Get your phone out of the bedroom!  It's too exciting and it trains you to wake quickly and turn your mind on immediately, which is not good for maintaining a restful sleep. Use an old-fashioned alarm clock; it's far less engaging – at both bedtime and wake time. Do not toss and turn and stare at the clock, aggravated, hoping to fall asleep eventually. Most commonly, I tell my patients with insomnia to focus on their breath. Breathe in for 4 seconds, hold 4 seconds, breathe out for 7 seconds, hold 4 seconds. Repeat. Try this for 10-15 minutes. If sleep is still eluding you, get out of bed, and do something relaxing. No tech! A calm book, in a dim light outside of the bedroom, until you start yawning again, then head for the bed. It’s classical conditioning – we need to associate the bed with sleep, not work, arguing, food, television or frustrating tossing and turning. Bed equals sleep, and maybe sex. But that is all. You spend one-third of your life sleeping, and it affects every aspect of your waking life. From memory to mood, to immunity, to weight loss and diabetes, and even the risk of cancer, sleep has profound effects.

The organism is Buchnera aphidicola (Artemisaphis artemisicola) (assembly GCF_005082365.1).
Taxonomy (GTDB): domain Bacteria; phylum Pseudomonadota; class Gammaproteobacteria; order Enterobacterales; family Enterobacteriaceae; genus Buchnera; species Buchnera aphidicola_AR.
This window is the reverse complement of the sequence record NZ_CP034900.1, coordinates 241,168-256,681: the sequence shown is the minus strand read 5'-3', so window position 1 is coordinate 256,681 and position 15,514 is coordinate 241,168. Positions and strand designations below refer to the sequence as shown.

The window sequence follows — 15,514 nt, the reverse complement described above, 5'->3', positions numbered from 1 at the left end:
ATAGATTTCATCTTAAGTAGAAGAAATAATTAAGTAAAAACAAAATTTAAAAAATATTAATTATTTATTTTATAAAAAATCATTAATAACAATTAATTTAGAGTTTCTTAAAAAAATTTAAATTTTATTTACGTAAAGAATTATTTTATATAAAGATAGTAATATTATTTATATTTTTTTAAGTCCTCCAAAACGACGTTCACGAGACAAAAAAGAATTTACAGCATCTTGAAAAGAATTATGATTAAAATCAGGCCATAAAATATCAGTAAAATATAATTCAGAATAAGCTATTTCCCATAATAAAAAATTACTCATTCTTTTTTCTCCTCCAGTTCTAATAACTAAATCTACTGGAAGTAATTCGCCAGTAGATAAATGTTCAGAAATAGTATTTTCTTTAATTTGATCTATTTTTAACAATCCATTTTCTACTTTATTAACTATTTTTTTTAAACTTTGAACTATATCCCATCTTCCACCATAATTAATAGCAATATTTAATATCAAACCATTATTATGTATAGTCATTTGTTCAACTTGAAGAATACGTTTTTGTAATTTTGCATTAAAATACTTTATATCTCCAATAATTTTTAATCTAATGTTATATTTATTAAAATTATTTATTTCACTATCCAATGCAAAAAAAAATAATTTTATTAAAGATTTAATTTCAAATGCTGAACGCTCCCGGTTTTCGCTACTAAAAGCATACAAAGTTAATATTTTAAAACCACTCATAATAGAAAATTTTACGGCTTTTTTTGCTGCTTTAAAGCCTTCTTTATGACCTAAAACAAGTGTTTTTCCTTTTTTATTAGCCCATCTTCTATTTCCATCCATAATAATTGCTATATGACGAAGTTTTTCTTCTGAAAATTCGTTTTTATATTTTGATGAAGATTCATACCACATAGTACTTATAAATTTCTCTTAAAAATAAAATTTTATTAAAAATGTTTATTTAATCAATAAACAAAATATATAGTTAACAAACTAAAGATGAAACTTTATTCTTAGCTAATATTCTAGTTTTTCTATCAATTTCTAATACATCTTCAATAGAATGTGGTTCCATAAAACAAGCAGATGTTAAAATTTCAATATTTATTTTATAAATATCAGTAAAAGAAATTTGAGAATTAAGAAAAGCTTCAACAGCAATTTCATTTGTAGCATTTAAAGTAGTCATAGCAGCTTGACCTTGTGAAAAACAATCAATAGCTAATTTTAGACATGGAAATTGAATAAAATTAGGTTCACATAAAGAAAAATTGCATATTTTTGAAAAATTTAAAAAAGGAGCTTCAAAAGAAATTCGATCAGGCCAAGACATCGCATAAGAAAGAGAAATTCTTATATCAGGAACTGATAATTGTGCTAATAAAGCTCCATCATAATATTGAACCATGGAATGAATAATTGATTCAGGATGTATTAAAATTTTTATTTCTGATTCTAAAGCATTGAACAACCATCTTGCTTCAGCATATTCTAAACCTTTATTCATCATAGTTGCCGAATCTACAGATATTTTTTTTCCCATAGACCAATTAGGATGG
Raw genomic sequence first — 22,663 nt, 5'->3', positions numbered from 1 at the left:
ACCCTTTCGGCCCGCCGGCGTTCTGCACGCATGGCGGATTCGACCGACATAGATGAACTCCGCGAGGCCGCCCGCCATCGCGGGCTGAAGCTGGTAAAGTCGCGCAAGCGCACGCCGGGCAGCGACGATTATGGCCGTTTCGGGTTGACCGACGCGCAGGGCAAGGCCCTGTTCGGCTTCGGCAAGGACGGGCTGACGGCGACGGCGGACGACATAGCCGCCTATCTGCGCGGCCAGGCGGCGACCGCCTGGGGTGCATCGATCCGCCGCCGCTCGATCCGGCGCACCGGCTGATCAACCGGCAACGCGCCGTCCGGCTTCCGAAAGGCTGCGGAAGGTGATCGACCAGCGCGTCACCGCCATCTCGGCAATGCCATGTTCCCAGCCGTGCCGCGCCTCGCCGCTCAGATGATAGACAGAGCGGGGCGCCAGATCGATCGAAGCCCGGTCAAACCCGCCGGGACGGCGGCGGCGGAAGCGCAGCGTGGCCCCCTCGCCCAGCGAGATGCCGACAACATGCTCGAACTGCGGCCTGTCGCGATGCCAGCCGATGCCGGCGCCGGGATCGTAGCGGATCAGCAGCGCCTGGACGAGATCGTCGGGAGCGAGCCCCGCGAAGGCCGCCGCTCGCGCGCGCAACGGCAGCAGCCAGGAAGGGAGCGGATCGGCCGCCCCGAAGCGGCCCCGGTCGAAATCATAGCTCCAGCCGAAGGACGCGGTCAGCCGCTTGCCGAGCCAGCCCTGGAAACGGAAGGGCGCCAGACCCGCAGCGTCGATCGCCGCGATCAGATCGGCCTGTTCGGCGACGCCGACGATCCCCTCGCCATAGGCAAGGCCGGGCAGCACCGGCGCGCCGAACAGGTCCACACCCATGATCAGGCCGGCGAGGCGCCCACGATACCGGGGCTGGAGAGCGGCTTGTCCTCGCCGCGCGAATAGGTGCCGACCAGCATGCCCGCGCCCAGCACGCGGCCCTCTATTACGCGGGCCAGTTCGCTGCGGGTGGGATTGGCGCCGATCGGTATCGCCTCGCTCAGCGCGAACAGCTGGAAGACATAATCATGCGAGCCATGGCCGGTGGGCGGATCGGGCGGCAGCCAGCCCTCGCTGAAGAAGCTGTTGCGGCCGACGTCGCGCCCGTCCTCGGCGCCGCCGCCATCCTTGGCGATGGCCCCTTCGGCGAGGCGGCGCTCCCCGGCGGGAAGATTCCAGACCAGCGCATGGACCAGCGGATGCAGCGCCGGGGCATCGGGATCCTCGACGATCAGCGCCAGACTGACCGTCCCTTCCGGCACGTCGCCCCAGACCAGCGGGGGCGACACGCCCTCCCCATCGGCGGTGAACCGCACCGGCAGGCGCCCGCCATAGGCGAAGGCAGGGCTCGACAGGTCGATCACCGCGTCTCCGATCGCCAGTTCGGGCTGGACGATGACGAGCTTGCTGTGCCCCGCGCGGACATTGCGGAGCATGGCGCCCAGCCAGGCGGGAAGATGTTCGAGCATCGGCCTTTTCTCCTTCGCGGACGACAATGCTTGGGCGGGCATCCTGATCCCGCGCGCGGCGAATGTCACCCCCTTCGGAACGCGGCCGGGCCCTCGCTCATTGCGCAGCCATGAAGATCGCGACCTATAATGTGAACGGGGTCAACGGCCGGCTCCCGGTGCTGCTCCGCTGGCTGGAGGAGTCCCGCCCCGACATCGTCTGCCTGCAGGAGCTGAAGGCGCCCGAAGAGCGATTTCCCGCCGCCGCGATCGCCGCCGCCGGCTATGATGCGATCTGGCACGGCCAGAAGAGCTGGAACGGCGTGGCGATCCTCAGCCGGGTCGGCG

Here's to a good night's rest!


Morin CM, Hauri PJ, Espie CA, Spielman AJ, Buysse DJ, Bootzin RR. “Nonpharmacologic treatment of chronic insomnia. An American Academy of Sleep Medicine review.” Sleep, Dec 1999: 1134-56. Watson, Nathanial and Sina Gharib, et al. “Transcriptional Signatures of Sleep Duration Discordance in Monozygotic Twins.” Sleep, Jan 2017. DOI: 

Chronic sleep deprivation suppresses immune system. University of Washington Health Sciences, Jan 27, 2017.

Insomnia treatment: Cognitive behavioral therapy instead of sleeping pills.

Alex Dimitriu, MD

Alex Dimitriu completed medical school and residency in psychiatry at SUNY Stony Brook, and continued his training at Stanford Medical Center with a fellowship in sleep medicine. He is currently in private practice in downtown Menlo Park. He sees patients with a wide variety of conditions, ranging from depression to anxiety, to insomnia and other sleep disorders. He practices an integrative model of psychiatry, which aims to improve various domains of people's lives. He has always believed in the power of the mind and the power of the spirit to heal the body. Practicing a collaborative model, he works with other doctors, therapists and alternative medicine practitioners to achieve truly outstanding outcomes. He works with some of the sharpest minds in Silicon Valley to achieve true optimization and self-improvement. 

1225 Crane Street, Suite 205 Phone: 650-326-5888 Email: Website: Doctor Alex